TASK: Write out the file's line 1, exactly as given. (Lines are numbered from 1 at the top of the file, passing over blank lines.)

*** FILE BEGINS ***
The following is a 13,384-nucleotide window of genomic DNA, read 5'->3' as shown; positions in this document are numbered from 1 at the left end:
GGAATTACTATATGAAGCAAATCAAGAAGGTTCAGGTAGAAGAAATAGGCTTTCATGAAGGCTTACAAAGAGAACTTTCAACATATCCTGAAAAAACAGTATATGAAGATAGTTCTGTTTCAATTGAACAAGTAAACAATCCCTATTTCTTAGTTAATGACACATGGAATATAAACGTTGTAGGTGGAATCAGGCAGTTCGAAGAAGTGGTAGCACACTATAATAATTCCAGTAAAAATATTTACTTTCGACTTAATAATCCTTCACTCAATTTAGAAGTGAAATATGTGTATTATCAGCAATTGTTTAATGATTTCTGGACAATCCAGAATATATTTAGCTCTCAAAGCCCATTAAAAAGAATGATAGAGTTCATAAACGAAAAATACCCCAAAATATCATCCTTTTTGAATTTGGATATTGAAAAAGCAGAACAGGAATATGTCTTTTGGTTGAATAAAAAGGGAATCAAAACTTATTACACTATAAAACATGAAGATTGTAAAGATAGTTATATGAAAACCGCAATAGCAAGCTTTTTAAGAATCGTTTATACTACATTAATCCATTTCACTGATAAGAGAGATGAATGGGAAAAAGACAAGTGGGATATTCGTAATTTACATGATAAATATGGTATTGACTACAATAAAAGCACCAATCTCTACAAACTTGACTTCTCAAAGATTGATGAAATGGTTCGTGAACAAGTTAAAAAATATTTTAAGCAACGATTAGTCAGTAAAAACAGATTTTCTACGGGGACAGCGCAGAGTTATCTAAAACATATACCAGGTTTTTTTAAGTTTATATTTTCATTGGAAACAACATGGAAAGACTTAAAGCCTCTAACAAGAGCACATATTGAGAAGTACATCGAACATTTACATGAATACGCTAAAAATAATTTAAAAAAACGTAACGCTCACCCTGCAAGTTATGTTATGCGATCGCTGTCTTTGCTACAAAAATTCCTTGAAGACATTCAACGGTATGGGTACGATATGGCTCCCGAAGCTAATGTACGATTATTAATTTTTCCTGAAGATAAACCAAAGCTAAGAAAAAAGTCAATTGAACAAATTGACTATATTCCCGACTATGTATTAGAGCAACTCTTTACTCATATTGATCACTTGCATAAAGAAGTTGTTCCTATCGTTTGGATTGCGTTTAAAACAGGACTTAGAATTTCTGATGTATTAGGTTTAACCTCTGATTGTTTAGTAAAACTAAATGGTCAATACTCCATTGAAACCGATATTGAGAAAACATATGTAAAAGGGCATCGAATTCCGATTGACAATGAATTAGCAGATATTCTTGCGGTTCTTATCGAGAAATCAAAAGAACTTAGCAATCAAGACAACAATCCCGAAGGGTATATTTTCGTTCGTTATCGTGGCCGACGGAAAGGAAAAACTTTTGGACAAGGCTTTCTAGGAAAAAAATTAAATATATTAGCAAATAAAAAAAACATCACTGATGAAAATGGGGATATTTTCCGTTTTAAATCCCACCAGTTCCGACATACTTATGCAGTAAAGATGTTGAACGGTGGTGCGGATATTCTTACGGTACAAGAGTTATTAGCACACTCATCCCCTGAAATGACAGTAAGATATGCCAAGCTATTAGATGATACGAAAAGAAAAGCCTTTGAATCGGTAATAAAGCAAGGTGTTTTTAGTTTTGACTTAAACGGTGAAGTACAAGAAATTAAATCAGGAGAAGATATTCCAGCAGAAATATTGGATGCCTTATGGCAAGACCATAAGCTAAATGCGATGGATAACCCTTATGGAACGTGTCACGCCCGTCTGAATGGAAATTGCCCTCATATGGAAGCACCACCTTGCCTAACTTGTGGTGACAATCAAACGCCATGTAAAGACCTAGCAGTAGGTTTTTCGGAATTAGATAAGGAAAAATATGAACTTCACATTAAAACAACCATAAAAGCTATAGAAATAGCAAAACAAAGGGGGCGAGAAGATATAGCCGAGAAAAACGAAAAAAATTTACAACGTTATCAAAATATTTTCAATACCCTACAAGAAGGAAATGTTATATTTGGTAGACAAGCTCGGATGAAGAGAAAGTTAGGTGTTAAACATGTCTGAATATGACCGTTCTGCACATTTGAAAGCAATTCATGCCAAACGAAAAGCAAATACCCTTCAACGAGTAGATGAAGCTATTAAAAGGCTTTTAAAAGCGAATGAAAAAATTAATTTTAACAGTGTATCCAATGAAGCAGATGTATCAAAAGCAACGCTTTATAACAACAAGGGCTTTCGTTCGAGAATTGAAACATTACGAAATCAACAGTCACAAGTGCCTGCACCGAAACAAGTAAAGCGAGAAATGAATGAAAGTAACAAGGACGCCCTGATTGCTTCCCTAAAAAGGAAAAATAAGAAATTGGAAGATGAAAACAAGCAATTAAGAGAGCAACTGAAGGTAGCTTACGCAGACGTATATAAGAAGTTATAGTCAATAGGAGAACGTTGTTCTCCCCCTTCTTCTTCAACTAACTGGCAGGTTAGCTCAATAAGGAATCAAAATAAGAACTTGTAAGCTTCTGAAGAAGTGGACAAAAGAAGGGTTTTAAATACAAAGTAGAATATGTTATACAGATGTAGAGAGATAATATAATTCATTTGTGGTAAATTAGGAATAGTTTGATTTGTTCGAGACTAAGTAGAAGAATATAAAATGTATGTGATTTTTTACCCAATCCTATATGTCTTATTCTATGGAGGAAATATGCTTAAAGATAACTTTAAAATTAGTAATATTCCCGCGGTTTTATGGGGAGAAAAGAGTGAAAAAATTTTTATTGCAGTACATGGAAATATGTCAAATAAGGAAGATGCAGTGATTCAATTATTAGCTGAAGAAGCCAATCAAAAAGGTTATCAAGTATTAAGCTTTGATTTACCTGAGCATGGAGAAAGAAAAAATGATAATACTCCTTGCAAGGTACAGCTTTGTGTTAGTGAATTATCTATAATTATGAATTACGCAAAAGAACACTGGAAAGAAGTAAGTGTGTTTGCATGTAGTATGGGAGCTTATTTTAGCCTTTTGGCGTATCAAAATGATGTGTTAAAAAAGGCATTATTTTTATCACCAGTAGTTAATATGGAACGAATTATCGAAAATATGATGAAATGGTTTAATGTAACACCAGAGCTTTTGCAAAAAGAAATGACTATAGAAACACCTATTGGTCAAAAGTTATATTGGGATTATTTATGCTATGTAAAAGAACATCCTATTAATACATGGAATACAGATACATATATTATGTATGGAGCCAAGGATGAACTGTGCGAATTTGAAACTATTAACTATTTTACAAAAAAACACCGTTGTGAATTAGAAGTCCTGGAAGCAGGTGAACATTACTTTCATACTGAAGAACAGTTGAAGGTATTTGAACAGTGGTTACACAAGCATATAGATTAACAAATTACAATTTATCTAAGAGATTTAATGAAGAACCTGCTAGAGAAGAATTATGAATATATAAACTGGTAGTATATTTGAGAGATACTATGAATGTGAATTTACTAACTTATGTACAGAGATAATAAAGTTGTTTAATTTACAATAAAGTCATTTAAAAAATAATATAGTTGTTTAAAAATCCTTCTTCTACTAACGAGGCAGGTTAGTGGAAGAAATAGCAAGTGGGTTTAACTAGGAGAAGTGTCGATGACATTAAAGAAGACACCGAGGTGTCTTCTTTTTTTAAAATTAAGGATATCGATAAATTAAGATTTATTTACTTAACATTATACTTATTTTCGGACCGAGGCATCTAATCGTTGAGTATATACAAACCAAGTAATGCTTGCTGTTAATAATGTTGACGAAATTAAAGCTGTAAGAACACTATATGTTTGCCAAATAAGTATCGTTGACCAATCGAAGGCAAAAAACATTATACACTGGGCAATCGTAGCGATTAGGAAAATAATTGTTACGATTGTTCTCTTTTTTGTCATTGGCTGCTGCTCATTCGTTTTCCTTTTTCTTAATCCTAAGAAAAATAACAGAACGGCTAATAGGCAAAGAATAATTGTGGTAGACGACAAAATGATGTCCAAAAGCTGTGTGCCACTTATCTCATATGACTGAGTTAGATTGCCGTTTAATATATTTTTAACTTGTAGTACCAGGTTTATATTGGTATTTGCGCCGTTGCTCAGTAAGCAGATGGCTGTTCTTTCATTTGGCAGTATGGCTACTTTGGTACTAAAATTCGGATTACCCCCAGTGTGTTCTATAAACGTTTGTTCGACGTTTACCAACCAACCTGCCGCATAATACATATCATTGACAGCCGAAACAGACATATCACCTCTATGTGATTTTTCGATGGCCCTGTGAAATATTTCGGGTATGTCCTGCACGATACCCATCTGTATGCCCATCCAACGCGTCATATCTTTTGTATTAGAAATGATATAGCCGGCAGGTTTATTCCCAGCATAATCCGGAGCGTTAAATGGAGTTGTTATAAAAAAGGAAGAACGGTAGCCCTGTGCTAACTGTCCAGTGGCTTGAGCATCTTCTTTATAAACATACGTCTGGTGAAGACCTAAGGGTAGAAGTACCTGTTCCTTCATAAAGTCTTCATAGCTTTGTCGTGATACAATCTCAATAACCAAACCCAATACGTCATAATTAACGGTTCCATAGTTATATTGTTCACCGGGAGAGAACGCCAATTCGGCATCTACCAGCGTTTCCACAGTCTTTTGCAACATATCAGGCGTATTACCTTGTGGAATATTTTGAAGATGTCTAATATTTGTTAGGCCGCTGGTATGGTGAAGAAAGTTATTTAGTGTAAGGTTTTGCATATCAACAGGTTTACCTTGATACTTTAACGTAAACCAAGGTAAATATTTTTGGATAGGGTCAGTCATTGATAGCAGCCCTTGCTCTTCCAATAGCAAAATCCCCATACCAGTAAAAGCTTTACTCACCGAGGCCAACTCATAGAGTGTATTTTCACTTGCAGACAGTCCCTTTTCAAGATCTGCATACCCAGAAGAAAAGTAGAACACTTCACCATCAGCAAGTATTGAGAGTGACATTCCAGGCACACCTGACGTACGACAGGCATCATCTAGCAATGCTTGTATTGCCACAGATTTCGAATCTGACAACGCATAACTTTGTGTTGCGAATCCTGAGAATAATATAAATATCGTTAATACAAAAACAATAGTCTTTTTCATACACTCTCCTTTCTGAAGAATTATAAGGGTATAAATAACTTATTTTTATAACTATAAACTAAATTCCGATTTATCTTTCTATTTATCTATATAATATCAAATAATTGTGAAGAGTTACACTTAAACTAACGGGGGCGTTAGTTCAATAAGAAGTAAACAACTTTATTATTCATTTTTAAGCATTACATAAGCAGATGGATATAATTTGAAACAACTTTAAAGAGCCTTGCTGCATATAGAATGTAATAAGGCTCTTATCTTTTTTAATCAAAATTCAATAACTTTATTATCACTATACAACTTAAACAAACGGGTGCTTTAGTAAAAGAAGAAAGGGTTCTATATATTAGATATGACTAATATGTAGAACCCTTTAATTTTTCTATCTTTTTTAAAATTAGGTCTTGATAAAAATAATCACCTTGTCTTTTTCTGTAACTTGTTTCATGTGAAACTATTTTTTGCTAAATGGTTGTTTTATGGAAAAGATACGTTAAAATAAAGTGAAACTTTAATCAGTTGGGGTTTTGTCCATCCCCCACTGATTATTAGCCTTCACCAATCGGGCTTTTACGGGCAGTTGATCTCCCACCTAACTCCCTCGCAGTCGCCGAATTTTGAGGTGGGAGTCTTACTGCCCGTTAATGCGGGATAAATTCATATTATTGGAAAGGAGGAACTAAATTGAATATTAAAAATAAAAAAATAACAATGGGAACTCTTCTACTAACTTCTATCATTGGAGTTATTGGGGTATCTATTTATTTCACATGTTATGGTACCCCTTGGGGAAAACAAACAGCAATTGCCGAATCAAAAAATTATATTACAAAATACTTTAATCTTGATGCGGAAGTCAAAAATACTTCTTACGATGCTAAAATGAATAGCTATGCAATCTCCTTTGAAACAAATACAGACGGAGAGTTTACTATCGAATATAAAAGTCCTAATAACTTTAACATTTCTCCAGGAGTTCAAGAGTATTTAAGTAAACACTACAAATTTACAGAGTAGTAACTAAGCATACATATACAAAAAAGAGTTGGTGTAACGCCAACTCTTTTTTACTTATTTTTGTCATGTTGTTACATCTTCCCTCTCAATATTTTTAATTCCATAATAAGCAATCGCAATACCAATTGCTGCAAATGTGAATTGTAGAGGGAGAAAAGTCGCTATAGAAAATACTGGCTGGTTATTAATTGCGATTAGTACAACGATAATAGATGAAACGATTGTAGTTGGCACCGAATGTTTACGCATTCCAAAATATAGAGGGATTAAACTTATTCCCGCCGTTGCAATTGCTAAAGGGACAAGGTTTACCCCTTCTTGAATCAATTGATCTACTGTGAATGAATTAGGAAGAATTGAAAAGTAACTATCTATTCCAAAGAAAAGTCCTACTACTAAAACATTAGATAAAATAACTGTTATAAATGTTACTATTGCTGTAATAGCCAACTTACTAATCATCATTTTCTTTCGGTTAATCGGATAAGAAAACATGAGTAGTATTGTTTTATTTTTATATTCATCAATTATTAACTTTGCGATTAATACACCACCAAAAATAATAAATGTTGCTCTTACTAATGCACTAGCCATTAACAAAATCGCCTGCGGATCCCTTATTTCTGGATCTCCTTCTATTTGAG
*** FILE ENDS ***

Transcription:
The following is a 13,384-nucleotide window of genomic DNA, read 5'->3' as shown; positions in this document are numbered from 1 at the left end: